(1) Background: Self-talk (ST) is used to influence athletes' thoughts, feelings, and behaviors. Samples of squad and competitive athletes are underrepresented, although research has proven the positive effects of ST in the context of sports. Thus, the present study focused on the impact of ST on psychological and performance outcomes of junior sub-elite athletes. (2) Methods: N = 117 athletes (55 females, 62 males; M = 16.0 years) were randomly assigned to either one of two experimental groups or to a control group (n = 30). The experimental groups received an ST intervention for either one week (n = 36) or eight weeks (n = 38), and the control group received no ST training. The dependent variables (competitive anxiety, volitional skills, self-efficacy, and coaches' performance ratings) were assessed three times before and after the intervention. It was expected that (a) an ST intervention would reduce the competitive anxiety and increase volitional skills, self-efficacy, and performance; and, (b) long-term training would lead to higher effects than short-term training. (3) Results: As expected, ST training led to (less) somatic state anxiety and (higher) state self-confidence, self-optimization, self-efficacy, and performance. Additionally, long-term training was more effective than short-term training. (4) Conclusions: Targeted ST interventions may help to improve junior athletes' psychological states and performance.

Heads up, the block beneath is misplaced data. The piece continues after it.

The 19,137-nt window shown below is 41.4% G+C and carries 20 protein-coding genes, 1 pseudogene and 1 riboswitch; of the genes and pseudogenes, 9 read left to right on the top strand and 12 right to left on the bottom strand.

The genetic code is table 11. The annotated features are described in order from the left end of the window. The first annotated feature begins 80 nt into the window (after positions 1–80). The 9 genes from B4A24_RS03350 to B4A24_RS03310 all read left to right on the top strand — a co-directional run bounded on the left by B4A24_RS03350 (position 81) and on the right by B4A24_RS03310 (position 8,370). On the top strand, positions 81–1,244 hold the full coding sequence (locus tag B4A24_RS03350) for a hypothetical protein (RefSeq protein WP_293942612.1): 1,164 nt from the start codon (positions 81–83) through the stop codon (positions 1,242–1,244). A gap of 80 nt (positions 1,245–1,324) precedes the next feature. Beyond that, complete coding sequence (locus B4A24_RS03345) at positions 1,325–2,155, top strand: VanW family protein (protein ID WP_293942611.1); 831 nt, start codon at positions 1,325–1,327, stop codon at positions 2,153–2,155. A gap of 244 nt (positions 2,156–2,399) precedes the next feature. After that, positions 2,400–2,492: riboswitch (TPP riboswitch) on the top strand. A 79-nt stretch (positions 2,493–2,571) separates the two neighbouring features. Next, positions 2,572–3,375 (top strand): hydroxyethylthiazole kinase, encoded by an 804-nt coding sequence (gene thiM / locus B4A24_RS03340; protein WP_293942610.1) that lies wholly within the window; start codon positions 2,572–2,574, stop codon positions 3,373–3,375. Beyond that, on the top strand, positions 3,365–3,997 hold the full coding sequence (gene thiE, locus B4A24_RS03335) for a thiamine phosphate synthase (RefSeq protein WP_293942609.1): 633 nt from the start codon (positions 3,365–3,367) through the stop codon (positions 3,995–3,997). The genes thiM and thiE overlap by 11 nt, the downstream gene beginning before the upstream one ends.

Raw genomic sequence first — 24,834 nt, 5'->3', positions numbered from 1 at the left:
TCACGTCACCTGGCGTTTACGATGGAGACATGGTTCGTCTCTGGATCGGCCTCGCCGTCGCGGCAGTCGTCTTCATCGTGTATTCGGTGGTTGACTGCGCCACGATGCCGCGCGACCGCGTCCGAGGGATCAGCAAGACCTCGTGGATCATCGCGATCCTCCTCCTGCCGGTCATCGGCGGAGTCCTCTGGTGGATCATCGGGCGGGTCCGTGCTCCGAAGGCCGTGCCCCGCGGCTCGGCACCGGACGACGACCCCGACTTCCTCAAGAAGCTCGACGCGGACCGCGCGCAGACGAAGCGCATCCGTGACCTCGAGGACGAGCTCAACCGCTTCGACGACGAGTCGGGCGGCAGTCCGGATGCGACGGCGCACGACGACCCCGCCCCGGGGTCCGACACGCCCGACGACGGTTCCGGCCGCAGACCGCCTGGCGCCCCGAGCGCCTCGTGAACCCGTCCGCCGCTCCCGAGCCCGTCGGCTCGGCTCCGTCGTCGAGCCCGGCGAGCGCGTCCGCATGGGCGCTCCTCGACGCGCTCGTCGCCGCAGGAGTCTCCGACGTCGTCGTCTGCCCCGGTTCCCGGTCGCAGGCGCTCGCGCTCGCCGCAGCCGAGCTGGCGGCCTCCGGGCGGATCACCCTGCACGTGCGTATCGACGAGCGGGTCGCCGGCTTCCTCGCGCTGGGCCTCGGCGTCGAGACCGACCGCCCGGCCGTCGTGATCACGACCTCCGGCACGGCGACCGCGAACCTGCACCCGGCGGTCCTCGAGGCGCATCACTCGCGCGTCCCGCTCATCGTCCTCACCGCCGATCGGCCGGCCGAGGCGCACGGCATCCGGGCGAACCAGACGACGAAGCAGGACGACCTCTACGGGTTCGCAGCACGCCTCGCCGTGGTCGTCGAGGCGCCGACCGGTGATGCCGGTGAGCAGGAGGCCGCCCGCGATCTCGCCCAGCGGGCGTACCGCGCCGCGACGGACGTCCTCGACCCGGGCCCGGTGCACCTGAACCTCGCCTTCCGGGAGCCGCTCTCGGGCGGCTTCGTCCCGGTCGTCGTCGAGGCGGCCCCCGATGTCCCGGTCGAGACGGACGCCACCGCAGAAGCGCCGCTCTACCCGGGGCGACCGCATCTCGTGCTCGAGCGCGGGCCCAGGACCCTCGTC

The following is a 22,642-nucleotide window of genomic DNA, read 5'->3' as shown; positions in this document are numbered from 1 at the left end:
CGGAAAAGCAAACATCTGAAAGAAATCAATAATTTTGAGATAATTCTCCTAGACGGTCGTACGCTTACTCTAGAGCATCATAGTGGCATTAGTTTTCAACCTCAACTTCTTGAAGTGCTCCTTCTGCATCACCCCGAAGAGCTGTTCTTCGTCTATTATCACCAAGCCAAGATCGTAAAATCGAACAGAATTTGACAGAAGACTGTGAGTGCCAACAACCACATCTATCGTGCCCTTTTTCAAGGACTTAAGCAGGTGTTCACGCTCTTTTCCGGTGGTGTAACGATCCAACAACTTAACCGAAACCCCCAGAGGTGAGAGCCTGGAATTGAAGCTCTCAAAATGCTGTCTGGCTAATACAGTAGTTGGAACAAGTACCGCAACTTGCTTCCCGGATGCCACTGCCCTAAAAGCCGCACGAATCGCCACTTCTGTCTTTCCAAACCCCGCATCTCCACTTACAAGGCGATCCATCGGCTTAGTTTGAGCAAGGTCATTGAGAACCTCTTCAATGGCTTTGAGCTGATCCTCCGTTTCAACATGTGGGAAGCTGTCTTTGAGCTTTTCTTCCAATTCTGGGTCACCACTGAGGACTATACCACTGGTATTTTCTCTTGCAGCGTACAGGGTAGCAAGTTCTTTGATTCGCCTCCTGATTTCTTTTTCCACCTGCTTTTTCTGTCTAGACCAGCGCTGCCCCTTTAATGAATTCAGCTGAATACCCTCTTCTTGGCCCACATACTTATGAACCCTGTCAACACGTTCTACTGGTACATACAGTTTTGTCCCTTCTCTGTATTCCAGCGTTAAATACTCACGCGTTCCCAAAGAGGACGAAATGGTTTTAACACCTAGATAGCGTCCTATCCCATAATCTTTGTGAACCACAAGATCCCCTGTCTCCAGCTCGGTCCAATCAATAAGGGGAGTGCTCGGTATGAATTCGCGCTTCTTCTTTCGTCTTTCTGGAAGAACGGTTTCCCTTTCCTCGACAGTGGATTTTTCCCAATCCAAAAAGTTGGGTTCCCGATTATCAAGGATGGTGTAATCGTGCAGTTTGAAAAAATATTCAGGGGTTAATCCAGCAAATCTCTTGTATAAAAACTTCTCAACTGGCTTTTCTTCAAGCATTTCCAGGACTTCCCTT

Keywords: competitive anxiety; junior elite athletes; psychological skills training; self-efficacy; self-talk.